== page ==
Brian shared his thoughts about Tom Hopkins work on “How to Master the Art of Selling” and the impact that the spoken word has on our beliefs. The ‘what I say becomes what I believe’ was an important reminder that words matter. And in Brian’s case, words are just about everything when it comes to the world of ethical influence. This became clear when he spoke about how he trains insurance salespeople to use primes with their customers when pitching technology. The technology actually helps keep the drivers safer and provides more reliable data to the insurance agencies. Brian trains the agents to say, “…this technology works really well for good drivers like you.” We’re all for being safer on the road.

Of course, we spent a fair amount of our conversation on the subtlety and power of primes. Fortunately, Brian took our musical bait and spoke to how he uses musical playlists to create and deliver his own personal primes. We were happy to hear that he’s created playlists that focus on titles or themes with the words ‘moment’ or ‘time’ in them. And it’s evidence that he takes his own medicine when it comes to the advice he shares with his clients. He’s using music to prime himself and others before meetings! We are always impressed with people, like many of our other guests, who apply these principles to their own lives.

The priming discussion included a great story about how he used reciprocity to engage his daughter in doing some extra chores around the house. Rather than making his request quid pro quo, Brian decided to preempt the request with a raise to her allowance. After the new, upgraded allowance was in place, Brian’s request was met with immediate support. Kurt and Tim have recollections of childhood chores compressed with bad feelings – and they linger long into adulthood. As children, we never experienced enthusiasm over chores or things we were asked to do, in part because of the ways those requests were made.

Brian concluded our conversation with three tips about the most impactful tools from the principles of persuasion. They are:

  1. Liking. The focus with liking needs to be on ME figuring out how to like YOU, not the other way around. The search for commonalities and the need to deliver compliments are on ME, not you.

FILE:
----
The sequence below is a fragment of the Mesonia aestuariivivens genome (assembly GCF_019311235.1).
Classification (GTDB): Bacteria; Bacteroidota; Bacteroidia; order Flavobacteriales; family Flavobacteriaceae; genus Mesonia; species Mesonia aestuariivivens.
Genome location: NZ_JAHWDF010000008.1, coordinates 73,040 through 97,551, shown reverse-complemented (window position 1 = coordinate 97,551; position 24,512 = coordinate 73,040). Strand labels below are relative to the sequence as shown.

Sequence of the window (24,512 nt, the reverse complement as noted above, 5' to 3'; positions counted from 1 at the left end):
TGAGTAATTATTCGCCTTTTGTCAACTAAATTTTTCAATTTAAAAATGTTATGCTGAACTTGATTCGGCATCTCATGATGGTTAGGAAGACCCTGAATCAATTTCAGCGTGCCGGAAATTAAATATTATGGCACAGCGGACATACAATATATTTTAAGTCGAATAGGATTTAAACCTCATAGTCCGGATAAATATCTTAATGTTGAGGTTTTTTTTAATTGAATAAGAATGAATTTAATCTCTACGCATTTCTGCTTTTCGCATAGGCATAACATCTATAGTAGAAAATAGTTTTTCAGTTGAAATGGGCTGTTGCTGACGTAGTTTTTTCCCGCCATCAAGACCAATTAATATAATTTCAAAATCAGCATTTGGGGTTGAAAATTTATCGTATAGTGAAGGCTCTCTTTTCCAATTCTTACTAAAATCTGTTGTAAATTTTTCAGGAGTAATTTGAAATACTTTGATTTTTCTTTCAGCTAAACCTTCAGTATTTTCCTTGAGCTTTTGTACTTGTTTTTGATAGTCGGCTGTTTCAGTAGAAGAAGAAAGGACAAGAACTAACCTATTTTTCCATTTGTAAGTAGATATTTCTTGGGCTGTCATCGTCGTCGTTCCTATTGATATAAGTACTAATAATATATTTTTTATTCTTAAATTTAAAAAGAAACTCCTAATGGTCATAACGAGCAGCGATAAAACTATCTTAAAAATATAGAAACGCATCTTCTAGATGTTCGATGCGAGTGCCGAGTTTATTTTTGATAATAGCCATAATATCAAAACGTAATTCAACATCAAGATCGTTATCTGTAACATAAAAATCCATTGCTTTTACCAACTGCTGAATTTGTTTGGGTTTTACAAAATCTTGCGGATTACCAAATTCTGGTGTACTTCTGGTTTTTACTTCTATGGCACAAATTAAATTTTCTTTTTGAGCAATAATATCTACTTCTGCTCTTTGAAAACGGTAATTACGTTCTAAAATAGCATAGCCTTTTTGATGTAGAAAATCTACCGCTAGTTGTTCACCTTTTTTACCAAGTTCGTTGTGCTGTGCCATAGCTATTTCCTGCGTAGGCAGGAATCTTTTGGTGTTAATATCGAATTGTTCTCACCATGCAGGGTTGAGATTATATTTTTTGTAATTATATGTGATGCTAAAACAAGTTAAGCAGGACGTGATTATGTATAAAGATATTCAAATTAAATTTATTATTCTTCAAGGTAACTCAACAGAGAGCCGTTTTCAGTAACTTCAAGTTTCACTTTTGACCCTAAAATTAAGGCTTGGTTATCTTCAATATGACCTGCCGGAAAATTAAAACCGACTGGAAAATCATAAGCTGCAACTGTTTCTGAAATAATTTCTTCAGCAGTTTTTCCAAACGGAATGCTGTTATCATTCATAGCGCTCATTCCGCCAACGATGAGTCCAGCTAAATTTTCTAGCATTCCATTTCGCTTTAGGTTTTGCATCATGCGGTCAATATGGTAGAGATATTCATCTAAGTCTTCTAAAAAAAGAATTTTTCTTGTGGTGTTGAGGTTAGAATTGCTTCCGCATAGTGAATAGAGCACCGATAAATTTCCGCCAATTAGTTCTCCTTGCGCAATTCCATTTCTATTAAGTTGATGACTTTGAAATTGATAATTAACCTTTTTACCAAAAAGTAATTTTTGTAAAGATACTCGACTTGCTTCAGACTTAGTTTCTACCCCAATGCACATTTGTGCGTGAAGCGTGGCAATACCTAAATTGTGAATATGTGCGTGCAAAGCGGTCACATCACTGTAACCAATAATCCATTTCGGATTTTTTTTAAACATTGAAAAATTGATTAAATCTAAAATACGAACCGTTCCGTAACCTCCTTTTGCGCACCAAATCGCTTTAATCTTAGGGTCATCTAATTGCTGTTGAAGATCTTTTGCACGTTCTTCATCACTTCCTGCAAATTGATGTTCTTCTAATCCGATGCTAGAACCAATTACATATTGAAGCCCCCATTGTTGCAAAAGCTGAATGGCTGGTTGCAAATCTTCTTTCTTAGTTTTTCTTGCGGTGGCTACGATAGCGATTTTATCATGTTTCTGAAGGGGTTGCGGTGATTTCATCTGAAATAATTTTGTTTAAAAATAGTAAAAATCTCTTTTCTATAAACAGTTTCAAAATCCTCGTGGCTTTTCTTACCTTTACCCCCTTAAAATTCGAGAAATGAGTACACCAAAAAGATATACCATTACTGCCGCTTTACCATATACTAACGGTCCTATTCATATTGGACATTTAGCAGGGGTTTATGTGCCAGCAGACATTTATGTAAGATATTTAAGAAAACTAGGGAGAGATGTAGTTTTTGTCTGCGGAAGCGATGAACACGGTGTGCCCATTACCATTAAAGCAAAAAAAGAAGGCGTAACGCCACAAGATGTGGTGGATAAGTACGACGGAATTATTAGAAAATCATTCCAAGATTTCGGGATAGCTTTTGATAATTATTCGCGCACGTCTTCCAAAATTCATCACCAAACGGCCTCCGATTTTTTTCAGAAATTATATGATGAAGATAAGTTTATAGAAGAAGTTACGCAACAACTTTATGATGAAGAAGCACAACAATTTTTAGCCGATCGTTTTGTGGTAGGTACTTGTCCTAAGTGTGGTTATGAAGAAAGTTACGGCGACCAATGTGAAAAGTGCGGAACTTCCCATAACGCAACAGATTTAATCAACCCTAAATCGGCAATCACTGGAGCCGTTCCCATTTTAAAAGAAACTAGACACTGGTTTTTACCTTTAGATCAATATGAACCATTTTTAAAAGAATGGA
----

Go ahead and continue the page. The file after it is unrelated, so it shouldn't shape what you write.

2. Authority. While authority has many meanings, a core part of this principle is in being an authority on what you do. Be willing to share advice. Be a giver. Be an authority, don’t just walk through your job with your eyes half closed.
  3. Consistency. The biggest part of consistency is, of course, being consistent in your words and deeds. However, beneath the headline is the very powerful subtext of asking, not telling. Be strategic. Be inquisitive. And live up to the words you speak.

Our discussion with Brian gave us the opportunity to talk about both Coldplay and Frank Sinatra. With a playlist that wildly varied from a guy from Ohio, what is there not to like? And since Brian is from Ohio, the home of the Rock ‘n Roll Hall of Fame, we decided to do a little grooving on it. So, Kurt and Tim discussed Rock ‘n Roll Hall of Fame inductees and who, in our humble opinion, deserves to be nominated. Todd Rundgren was discussed as one of our nominees we’d like to see in the Rock ‘n Roll Hall of Fame in 2019. (We also discussed Queen, but Queen was inducted into the Hall of Fame in 2001, ten years after Freddie Mercury died.) The impact that music has on our lives is nearly immeasurable and we’re grateful to have the opportunity to listen to it, enjoy it, and chat about it.

Tee up a lively tune before you listen to this episode! We hope you enjoy our conversation with Brian Ahearn.

Subscribe at www.behavioralgrooves.com or learn more about Behavioral Grooves podcast and meetup.

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Brian Ahearn, CMCT®, is the Chief Influence Officer at Influence PEOPLE, LLC. His Lynda.com/LinkedIn Learning course, Persuasive Selling, has been viewed 150,000 times! The course will teach you how to ethically engage the psychology of persuasion throughout the sales process. Not watched it yet? Click here to see what you’ve been missing.

A Friendless Existence is the Loneliest Kind of Lonely

Aristotle is reported to have said, “No one would choose a friendless existence on the condition of having all the other things in the world.” What good would it do you to have everything but no one to share it with?

I recently made a trip to California and my wife Jane was going to accompany me. The plan was to do some work then extend the time into some vacation. Unfortunately, she badly broke her ankle the week before the trip and the doctor told her no flying because of the change of blood clots.

While California was beautiful and I met up with an old high school friend, a college buddy and finally met a long time Facebook friend it was not the same without Jane. I often tell people, anything I do is better when she is around. She brings out the best in me and gets me out of my comfort zone to try new things. Missing her got me thinking about Aristotle’s quote.

Human beings are social creatures. We function best and did a much better job surviving in groups as opposed to going it alone.  This is why we’re so heavily impacted by the principle of consensus (a.k.a. social proof). It’s natural for us to take our behavioral cues from other people – what they’re thinking, doing or feeling.